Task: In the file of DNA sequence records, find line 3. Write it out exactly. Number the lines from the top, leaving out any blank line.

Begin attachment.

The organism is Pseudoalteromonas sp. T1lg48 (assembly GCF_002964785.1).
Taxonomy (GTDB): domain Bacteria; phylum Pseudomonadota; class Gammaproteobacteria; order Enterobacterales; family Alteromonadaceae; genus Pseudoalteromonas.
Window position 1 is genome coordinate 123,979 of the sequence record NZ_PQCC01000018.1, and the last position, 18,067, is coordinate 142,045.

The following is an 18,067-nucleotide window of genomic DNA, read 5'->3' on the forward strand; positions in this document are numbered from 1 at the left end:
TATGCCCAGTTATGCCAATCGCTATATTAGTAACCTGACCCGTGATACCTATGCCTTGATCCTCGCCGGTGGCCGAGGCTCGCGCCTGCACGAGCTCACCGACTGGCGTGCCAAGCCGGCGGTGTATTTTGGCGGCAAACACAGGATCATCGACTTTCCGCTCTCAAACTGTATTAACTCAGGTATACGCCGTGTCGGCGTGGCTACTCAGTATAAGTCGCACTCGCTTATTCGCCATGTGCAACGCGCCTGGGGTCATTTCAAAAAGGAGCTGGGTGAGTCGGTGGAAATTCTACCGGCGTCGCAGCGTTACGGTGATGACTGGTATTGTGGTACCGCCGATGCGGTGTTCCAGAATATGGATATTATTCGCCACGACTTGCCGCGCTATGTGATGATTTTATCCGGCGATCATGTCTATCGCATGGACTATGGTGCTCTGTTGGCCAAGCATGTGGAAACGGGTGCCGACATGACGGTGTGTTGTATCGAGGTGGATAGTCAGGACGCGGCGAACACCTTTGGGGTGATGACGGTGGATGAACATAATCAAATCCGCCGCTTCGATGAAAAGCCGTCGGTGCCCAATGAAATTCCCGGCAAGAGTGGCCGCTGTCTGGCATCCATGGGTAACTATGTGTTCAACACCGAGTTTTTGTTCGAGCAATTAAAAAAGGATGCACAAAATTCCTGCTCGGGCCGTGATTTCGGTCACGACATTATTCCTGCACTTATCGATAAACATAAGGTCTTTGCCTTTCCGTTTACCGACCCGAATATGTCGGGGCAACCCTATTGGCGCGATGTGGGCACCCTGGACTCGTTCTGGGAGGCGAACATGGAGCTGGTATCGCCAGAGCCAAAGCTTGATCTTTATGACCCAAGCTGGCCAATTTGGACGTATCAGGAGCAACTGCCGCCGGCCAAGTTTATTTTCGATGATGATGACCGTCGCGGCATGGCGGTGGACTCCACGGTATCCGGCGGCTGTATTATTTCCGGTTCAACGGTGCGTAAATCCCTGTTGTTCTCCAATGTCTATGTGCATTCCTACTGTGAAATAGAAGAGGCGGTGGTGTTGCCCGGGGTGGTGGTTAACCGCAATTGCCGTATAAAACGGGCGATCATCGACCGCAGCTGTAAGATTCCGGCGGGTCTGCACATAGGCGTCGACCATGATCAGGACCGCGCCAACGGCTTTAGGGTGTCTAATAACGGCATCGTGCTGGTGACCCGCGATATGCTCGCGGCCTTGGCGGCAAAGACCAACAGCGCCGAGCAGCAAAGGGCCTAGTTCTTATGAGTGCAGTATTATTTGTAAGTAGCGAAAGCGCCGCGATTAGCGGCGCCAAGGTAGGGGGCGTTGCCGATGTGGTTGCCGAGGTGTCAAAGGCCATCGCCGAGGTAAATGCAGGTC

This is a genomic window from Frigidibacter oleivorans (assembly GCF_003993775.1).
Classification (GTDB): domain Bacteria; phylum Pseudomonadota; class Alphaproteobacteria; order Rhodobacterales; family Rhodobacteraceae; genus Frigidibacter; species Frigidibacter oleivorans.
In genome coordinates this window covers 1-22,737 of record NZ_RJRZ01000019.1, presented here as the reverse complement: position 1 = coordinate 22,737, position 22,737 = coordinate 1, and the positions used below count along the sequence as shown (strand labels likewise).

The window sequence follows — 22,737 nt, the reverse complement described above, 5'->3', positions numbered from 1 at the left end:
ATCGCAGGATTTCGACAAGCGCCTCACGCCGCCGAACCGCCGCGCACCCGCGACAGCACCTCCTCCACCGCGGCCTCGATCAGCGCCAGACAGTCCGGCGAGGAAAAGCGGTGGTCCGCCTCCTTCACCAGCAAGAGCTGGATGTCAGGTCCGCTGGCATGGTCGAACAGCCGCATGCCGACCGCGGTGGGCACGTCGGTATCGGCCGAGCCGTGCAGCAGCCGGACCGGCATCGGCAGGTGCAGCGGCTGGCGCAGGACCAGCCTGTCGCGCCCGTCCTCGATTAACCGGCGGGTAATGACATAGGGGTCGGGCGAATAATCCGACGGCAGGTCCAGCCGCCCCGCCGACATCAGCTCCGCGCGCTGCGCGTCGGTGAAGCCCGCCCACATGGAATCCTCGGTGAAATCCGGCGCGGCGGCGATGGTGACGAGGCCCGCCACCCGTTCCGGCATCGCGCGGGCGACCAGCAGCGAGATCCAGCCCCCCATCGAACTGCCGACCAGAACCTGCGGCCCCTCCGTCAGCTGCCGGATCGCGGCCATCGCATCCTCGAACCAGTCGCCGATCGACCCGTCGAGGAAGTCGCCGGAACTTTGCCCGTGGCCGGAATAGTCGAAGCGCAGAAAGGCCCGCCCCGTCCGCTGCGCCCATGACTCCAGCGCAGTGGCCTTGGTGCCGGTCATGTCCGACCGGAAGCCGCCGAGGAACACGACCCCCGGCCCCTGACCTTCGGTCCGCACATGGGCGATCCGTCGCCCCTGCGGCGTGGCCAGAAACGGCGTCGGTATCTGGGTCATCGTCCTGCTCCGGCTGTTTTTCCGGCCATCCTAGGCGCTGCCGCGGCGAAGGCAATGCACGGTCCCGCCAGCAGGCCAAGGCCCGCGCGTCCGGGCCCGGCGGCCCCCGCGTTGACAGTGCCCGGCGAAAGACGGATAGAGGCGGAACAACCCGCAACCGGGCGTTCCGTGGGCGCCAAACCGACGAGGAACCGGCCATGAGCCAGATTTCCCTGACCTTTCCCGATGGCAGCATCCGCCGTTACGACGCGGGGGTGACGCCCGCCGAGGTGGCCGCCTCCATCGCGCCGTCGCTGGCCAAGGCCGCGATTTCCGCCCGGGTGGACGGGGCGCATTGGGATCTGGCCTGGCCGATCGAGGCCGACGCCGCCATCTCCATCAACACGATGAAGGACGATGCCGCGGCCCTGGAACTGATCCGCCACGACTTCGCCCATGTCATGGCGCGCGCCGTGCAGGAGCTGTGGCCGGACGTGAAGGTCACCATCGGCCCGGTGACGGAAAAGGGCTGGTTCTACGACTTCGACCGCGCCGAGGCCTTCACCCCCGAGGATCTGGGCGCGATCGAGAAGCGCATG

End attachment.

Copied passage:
Window position 1 is genome coordinate 123,979 of the sequence record NZ_PQCC01000018.1, and the last position, 18,067, is coordinate 142,045.